Christian Colleges Are Voluntary
To the Editor:
The Guest Opinion by Stephanie Fairyington in the July-August 2006 issue hit home for me. As a graduate of two evangelical Christian institutions—Columbia International University and Reformed Theological Seminary—I’ve often shared her “mixed emotions” about the Soulforce-sponsored Equality Ride.
One consideration not touched upon in this otherwise insightful and on-target piece was the fact that such schools as Wheaton or my own two alma maters are voluntary. As such, to a large degree, they do have the right to set certain theological and behavioral standards for admittance and attendance. At CIU, sexual behavior of all types was minutely codified in the student handbook. And I’m sure that if I’d come out while at RTS, I would have been politely told, “We think you’d be happier elsewhere.”
But it was her analysis of the way in which hard-core Evangelicalism has affected queer politics (to its harm) that impressed me the most. We need more of this type of thinking and writing.
David R. Gillespie, Greenville, SC
Rubuttal to Champagne’s Defense…
To the Editor:
Regarding John Champagne’s response (G&LR, July–Aug. 2006) to my comments (May–June 2006) on his letter (Jan.–Feb. 2006) in the now hopefully not forgotten “Manly Love: Whitman, Ginsberg, Monette,” by Richard Tayson (Sept.–Oct. 2005):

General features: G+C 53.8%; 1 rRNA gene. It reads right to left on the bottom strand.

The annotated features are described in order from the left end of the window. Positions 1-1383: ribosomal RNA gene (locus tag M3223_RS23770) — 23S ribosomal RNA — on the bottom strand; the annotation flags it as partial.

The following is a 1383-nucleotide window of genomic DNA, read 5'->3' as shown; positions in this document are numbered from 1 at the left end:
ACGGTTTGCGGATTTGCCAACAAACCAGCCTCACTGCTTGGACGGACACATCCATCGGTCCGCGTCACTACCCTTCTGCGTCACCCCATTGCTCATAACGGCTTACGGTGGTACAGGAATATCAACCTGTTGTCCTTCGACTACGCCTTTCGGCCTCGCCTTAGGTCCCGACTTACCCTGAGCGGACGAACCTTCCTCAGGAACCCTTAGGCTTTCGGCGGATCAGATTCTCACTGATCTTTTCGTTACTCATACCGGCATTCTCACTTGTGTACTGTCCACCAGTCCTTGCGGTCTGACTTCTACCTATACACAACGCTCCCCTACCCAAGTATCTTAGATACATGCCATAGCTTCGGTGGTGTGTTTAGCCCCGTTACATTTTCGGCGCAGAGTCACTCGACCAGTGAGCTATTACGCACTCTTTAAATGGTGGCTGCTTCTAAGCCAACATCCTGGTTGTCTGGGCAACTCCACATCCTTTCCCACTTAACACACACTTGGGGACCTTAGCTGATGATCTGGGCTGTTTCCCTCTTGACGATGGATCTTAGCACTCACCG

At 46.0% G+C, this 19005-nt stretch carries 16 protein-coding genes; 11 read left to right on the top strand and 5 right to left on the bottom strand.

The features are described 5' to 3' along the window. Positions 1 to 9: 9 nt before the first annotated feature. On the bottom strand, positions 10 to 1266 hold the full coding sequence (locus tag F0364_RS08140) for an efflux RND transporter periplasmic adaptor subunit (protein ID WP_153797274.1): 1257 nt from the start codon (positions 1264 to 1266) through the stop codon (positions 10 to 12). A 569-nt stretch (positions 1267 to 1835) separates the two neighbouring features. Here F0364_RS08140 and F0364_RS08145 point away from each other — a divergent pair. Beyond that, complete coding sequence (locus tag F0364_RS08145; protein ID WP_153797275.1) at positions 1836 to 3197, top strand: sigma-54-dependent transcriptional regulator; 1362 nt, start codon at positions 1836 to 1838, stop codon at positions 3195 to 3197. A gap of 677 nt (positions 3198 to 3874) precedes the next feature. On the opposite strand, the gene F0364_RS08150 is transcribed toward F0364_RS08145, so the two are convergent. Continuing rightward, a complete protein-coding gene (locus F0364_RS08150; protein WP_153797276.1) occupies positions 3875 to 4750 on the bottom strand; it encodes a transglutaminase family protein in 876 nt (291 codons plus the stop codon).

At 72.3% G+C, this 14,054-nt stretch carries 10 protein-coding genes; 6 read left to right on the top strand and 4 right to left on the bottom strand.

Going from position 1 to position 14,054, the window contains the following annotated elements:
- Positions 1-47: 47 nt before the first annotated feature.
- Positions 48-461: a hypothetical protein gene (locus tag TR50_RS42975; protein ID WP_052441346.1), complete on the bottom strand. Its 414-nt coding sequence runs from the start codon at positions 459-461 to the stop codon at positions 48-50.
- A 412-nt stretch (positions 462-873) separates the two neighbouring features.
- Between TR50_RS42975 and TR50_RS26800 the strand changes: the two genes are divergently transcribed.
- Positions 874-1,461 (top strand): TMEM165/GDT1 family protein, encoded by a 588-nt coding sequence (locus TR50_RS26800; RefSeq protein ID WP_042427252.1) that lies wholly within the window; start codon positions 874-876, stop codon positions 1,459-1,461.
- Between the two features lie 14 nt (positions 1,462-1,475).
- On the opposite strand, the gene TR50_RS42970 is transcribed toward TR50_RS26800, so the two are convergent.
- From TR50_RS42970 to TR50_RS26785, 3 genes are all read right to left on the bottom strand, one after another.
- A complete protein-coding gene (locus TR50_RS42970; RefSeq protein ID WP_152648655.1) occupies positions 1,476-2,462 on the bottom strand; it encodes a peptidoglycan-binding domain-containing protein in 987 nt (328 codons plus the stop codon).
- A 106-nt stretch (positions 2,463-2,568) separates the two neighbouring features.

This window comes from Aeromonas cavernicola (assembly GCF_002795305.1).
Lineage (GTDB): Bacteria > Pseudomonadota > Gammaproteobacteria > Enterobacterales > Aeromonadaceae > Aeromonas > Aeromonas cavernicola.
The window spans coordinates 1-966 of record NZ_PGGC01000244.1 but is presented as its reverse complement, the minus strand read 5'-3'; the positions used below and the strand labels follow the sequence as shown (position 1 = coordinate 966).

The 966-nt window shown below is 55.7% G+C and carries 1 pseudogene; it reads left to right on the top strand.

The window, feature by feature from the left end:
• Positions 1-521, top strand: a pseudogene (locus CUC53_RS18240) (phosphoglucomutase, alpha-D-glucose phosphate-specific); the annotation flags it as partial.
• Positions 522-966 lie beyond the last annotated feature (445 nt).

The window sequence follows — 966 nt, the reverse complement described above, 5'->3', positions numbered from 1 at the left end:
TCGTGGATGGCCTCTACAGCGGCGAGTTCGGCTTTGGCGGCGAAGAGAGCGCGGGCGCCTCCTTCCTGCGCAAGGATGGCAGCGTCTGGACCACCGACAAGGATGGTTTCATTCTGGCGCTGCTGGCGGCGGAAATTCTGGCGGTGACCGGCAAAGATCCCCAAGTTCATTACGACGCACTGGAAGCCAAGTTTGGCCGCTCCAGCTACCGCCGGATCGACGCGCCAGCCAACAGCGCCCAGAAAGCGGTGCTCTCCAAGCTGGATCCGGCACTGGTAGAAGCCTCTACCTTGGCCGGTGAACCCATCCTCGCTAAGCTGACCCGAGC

First, I don’t know whether or not “Walt Whitman struggled with his self-identity as a gay man,” the emphasis here being on “struggled,” “identity,” and “gay.” I would only question the “post-modernist” tendency to theorize same-sex desire into an ahistorical ether of “queerness” that claims to be historicist while in effect deflating any claims of gay people to an essential erotic identity, however such identity might be culturally constructed over time. I defer to Whitman’s “We Two Boys Forever Clinging” as evidence of something “gay” then and there, and too beautiful and true to its time for what some might call “queer presentist deconstruction.”